Well, Slap Me Silly! – A Look At Trigger Control

In my research for this article I found that there are two definitions (so far) of “Trigger Slap.”

The first definition entails where the trigger actually “slaps” your finger as the bolt runs during firing. The second definition that I found is where the shooter removes his or her finger from the face of the trigger after taking a shot and “slaps” the finger back to the face of the trigger before taking the next shot. The former is not what I am going to present in this article.

Trigger Slap, in the sense of what I am about to present, should actually be termed “Slapping the trigger” because this would be better to describe what is happening. There are also techniques that we can use to eliminate slapping the trigger.

There does need to be some clarification before I proceed, however. Shotgun triggers are meant to be slapped (or snapped if you prefer). Squeezing a shotgun trigger while attempted to take out flying clay or bird usually results in a miss. However, I am presenting information about handguns in particular.

Trigger control is the most important component of firearms manipulation due to its complexity and effect on hit ratio.

Jerking or slapping the trigger will alter the position of your sights on target at the most critical point in the firing cycle.

Follow through is addressed in greater detail in another section however; in this section we will address the aspects of trigger control that are inherent to the recovery stages of the firing cycle.

The majority of the problems that shooters encounter are from poorly fired shots, not poorly aimed shots.

Finger position on a trigger is important.  However, the shooter must find what works best for them.

Finger position on a trigger is important. However, the shooter must find what works best for them.

When I first started shooting (revolvers), I had a habit of removing my finger slightly away from the trigger after each shot. I would place my finger back on the face of the trigger. Then, I would then begin the pull rearward. After some advice from a shooter who was well more advanced than I was, I began learning how to ride the trigger rather than simply releasing it.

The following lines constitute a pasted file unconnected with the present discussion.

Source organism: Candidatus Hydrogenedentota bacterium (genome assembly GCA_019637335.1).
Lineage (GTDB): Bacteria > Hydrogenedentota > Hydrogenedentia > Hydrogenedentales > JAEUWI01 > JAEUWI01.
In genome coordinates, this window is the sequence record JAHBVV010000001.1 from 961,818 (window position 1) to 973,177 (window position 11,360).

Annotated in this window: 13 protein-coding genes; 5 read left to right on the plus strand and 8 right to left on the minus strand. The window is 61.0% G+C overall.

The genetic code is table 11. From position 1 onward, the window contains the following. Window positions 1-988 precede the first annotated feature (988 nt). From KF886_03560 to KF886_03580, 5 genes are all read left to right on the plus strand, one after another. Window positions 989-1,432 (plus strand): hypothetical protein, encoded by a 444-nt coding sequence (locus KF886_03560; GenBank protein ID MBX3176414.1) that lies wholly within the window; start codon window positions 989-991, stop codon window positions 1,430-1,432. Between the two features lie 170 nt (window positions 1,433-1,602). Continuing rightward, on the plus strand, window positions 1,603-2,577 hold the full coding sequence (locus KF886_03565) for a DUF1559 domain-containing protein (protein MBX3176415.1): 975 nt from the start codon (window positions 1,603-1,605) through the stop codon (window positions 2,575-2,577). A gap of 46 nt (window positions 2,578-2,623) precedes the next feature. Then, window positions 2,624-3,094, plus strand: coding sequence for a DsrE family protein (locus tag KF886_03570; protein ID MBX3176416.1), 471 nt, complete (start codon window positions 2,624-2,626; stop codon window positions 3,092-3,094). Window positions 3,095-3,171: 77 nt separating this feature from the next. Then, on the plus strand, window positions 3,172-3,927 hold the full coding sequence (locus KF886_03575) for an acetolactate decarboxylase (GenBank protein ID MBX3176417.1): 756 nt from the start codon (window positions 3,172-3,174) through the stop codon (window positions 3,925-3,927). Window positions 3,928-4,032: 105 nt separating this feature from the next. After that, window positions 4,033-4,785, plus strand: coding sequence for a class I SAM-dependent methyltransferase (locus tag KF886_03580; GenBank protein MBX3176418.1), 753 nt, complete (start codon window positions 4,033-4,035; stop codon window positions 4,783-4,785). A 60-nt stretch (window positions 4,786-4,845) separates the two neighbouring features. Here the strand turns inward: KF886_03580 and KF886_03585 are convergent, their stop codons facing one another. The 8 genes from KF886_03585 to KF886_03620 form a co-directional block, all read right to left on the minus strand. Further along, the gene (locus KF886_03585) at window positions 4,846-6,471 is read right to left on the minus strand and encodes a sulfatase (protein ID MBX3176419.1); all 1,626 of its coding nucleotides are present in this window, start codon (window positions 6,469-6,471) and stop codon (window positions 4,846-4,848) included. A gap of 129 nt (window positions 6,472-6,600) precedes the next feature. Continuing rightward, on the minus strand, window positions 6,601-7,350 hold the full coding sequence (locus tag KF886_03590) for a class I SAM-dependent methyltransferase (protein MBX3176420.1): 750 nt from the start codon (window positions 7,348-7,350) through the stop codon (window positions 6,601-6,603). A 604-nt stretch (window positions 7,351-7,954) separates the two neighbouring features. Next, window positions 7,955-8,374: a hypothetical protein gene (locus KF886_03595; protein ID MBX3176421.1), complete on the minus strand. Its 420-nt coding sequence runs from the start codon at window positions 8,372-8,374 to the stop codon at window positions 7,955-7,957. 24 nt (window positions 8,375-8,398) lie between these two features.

Trigger control is defined as the proper application of continuously increasing, positive, rearward, even, and uninterrupted pressure upon the firearm trigger by means of centering the first pad of the trigger finger on the trigger while maintaining optimum sight picture and avoiding lateral pressure to the firearm, until the hammer falls and the firing process is completed.

Smoothing the trigger pull on a revolver is more difficult than with a pistol.

Smoothing the trigger pull on a revolver is more difficult than with a pistol.

SMOOTHING THE TRIGGER PULL – DOUBLE-ACTION REVOLVERS:

Dry fire is the key to acquiring this skill. Trigger control does not mean a SLLLOOOWWW squeeze to the rear; it means smooth continuous pressure to the rear until the break point is reached. Once the break point is reached, ride the trigger back to its staging position. Every attempt should be made to keep the surface of the firing finger in contact with the trigger.

The double-action revolver is unique in that trigger control can be achieved in two ways; one for slow fire and one for fast fire.

Upon the initial pull of the double-action trigger, you will see two things happening at once; the cylinder turning and the hammer moving rearward. There is a point where the cylinder locks up, which causes a slack in the pull of the trigger. After this slack is reached, the revolver essentially acts as a single-action revolver where further movement of the trigger rearward allows the hammer to fall. During fast fire, the shooter works past this slack point by a continual trigger pull without hesitating until the hammer falls and the bullet exits the barrel.